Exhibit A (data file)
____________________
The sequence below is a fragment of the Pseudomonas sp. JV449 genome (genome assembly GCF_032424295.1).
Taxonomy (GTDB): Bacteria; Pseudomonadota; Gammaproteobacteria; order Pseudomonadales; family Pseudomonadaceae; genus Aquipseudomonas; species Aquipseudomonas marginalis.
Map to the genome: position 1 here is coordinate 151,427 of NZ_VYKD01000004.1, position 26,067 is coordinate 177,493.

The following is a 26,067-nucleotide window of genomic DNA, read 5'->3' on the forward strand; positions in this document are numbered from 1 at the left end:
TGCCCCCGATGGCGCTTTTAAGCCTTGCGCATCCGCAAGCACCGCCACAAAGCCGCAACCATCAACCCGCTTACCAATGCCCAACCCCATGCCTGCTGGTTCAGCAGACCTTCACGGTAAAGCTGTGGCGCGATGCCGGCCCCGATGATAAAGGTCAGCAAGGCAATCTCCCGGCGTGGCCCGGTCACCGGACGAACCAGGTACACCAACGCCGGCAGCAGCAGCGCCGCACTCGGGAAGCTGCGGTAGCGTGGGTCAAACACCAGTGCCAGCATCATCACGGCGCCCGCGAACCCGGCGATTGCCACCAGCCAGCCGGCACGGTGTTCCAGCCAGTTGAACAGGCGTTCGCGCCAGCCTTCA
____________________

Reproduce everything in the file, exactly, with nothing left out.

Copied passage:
The sequence below is a fragment of the Pseudomonas sp. JV449 genome (genome assembly GCF_032424295.1).
Taxonomy (GTDB): Bacteria; Pseudomonadota; Gammaproteobacteria; order Pseudomonadales; family Pseudomonadaceae; genus Aquipseudomonas; species Aquipseudomonas marginalis.
Map to the genome: position 1 here is coordinate 151,427 of NZ_VYKD01000004.1, position 26,067 is coordinate 177,493.

The following is a 26,067-nucleotide window of genomic DNA, read 5'->3' on the forward strand; positions in this document are numbered from 1 at the left end:
TGCCCCCGATGGCGCTTTTAAGCCTTGCGCATCCGCAAGCACCGCCACAAAGCCGCAACCATCAACCCGCTTACCAATGCCCAACCCCATGCCTGCTGGTTCAGCAGACCTTCACGGTAAAGCTGTGGCGCGATGCCGGCCCCGATGATAAAGGTCAGCAAGGCAATCTCCCGGCGTGGCCCGGTCACCGGACGAACCAGGTACACCAACGCCGGCAGCAGCAGCGCCGCACTCGGGAAGCTGCGGTAGCGTGGGTCAAACACCAGTGCCAGCATCATCACGGCGCCCGCGAACCCGGCGATTGCCACCAGCCAGCCGGCACGGTGTTCCAGCCAGTTGAACAGGCGTTCGCGCCAGCCTTCA